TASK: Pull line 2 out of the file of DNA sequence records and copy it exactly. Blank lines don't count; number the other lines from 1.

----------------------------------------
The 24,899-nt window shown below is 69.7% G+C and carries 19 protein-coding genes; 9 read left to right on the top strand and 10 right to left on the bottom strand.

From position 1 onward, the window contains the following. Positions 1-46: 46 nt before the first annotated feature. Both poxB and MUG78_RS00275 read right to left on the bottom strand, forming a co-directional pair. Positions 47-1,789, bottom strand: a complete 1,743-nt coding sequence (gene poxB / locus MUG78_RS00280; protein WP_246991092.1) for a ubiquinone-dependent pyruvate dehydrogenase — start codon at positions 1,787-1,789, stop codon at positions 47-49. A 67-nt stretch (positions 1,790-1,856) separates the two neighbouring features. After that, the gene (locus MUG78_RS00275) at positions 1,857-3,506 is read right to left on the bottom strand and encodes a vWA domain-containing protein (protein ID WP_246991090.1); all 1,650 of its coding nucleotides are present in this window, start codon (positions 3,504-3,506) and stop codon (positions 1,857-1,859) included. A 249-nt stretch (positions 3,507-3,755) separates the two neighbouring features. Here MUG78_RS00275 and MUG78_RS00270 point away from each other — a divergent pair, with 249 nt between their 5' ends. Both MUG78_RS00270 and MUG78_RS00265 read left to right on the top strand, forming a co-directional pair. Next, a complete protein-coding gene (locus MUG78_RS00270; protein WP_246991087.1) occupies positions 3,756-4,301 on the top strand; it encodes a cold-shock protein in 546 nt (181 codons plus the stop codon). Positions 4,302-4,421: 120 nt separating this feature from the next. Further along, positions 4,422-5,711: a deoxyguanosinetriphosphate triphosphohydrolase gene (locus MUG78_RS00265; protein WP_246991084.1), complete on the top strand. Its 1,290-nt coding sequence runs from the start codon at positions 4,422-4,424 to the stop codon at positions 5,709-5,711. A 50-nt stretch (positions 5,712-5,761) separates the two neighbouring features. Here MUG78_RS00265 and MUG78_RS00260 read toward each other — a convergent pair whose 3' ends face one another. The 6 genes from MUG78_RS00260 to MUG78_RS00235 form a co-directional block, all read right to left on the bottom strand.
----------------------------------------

From position 1 onward, the window contains the following. Positions 1-46: 46 nt before the first annotated feature. Both poxB and MUG78_RS00275 read right to left on the bottom strand, forming a co-directional pair. Positions 47-1,789, bottom strand: a complete 1,743-nt coding sequence (gene poxB / locus MUG78_RS00280; protein WP_246991092.1) for a ubiquinone-dependent pyruvate dehydrogenase — start codon at positions 1,787-1,789, stop codon at positions 47-49. A 67-nt stretch (positions 1,790-1,856) separates the two neighbouring features. After that, the gene (locus MUG78_RS00275) at positions 1,857-3,506 is read right to left on the bottom strand and encodes a vWA domain-containing protein (protein ID WP_246991090.1); all 1,650 of its coding nucleotides are present in this window, start codon (positions 3,504-3,506) and stop codon (positions 1,857-1,859) included. A 249-nt stretch (positions 3,507-3,755) separates the two neighbouring features. Here MUG78_RS00275 and MUG78_RS00270 point away from each other — a divergent pair, with 249 nt between their 5' ends. Both MUG78_RS00270 and MUG78_RS00265 read left to right on the top strand, forming a co-directional pair. Next, a complete protein-coding gene (locus MUG78_RS00270; protein WP_246991087.1) occupies positions 3,756-4,301 on the top strand; it encodes a cold-shock protein in 546 nt (181 codons plus the stop codon). Positions 4,302-4,421: 120 nt separating this feature from the next. Further along, positions 4,422-5,711: a deoxyguanosinetriphosphate triphosphohydrolase gene (locus MUG78_RS00265; protein WP_246991084.1), complete on the top strand. Its 1,290-nt coding sequence runs from the start codon at positions 4,422-4,424 to the stop codon at positions 5,709-5,711. A 50-nt stretch (positions 5,712-5,761) separates the two neighbouring features. Here MUG78_RS00265 and MUG78_RS00260 read toward each other — a convergent pair whose 3' ends face one another. The 6 genes from MUG78_RS00260 to MUG78_RS00235 form a co-directional block, all read right to left on the bottom strand.